/ Towards more visibility in East Asia – Latvia’s need for an expanded outlook


The main takeaway from the 2018 Annual Report of the Minister of Foreign Affairs is the wider emphasis that is being placed on East Asia as a whole – not just China. In the context of political and economic cooperation, China is mentioned 5 times, the Republic of Korea is mentioned 5 times, and Japan is mentioned 6 times.[1] In comparison, the 2017 report mentioned China 10 times, the Republic of Korea 3 times, and Japan just twice.[2]

On the one hand, over-focusing on China has not been as successful as many had thought in the early 2010s, as the economic expectations from investments and transport cooperation have not yet been fully fulfilled. On the other hand, out of all of Latvia’s partners in East Asia, China is and is likely to remain by far the biggest. This is not just due to the size of China’s import and export markets, it is also because for seven years China has been actively engaging Latvia through multilateral formats for cooperation and wide-ranging sectoral dialogues.

This article aims at exploring Latvia’s current involvement with East Asia, describing the trends of engagement, and assessing how Latvia should balance its East Asia strategy. The article will also argue that Latvia needs to expand its political and economic engagement with Japan and South Korea to strengthen its economic competitiveness and even out the burden of expectations that is currently largely placed on Sino-Latvian cooperation.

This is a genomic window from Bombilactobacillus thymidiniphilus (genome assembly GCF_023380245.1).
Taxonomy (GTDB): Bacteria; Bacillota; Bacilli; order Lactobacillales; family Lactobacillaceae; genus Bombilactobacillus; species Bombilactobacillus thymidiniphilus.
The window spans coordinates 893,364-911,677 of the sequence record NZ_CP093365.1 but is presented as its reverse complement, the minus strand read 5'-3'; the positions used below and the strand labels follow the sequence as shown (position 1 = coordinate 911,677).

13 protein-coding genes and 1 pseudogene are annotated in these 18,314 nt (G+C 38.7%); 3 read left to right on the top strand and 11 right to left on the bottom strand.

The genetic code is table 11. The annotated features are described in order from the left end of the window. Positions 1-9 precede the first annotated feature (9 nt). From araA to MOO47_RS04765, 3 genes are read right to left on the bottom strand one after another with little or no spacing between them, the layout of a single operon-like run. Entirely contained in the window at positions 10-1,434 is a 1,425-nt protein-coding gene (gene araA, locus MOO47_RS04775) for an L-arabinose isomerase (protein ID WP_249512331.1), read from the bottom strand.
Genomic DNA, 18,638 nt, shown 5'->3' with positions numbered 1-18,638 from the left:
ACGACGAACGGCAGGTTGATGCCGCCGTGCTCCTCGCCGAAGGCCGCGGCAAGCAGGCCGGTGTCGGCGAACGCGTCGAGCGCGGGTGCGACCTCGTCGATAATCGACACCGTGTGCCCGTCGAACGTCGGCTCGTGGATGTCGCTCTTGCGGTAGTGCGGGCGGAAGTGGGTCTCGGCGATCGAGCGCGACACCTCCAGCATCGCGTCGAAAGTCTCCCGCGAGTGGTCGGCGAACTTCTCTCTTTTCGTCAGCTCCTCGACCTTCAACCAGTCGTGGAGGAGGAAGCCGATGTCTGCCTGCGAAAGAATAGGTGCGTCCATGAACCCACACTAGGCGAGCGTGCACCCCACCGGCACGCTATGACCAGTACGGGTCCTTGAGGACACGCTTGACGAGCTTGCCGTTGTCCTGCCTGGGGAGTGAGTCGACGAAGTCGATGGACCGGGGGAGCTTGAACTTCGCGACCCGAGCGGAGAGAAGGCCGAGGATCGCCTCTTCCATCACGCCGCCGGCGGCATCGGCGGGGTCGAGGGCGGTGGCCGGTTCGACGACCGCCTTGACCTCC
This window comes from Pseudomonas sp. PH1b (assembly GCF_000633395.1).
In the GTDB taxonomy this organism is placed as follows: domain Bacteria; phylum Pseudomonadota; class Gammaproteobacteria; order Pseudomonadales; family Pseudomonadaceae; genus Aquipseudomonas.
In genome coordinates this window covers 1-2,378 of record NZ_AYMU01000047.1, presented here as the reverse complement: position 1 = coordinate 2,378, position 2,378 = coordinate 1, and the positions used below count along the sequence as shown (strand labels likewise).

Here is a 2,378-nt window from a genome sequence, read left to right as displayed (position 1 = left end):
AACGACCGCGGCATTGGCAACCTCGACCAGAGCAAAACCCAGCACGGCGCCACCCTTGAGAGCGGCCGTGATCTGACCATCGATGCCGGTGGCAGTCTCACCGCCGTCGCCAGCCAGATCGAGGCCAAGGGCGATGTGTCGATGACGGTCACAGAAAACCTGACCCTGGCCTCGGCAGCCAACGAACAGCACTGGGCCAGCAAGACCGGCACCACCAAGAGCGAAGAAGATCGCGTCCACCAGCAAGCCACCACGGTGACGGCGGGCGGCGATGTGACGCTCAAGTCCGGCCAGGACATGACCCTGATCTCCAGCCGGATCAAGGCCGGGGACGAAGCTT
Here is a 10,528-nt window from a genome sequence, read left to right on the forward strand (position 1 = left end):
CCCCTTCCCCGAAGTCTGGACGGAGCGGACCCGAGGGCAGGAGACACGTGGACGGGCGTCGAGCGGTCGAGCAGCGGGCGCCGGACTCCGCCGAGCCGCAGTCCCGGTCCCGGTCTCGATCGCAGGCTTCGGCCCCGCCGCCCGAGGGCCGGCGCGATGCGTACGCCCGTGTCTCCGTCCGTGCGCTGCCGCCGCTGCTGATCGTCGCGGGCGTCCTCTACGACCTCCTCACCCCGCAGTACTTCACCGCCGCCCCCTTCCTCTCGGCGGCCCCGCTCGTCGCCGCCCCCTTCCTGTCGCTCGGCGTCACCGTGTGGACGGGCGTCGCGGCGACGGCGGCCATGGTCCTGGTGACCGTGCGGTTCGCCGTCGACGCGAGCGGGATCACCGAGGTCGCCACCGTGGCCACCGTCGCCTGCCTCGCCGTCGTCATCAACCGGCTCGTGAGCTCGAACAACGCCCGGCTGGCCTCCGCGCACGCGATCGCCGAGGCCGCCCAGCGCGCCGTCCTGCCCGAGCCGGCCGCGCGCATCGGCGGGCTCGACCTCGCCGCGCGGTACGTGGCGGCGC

Japan and South Korea have been chosen for analysis because Latvia already has permanent diplomatic representation in those countries – therefore, an institutional platform for multisectoral cooperation has already been established. In the future, however, a similar analysis would be beneficial vis-à-vis other regional players, such as Vietnam, Thailand, etc. Engagement with other partners in East Asia is the logical next step following widening exchanges with China.

China: The most visible regional partner

It is clear that the People’s Republic of China is Latvia’s biggest partner in East Asia, and its role has been steadily increasing since 2012/2013, with trade amounting to 159 million euros in exports (totaling 1.2% of Latvia’s exports) and 490 million euros in imports (3.1% of Latvia’s imports, making it the 9thlargest import partner) in 2018. In comparison, trade in goods with Japan constituted 53.3 million euros in exports and 25.7 million euros in imports, and with South Korea trade reached 61.7 million euros and 20.3 million euros, respectively.[3]  

China’s attempts to interact with the Baltic States via its new transregional initiatives – first the “Cooperation between China and Central and Eastern European Countries” initiative (“17+1”), and shortly after “the Belt and Road Initiative” – contributed to Latvia’s assessment of its East Asia standing in the first place, leading to a widening of its outlook from regional and transatlantic issues.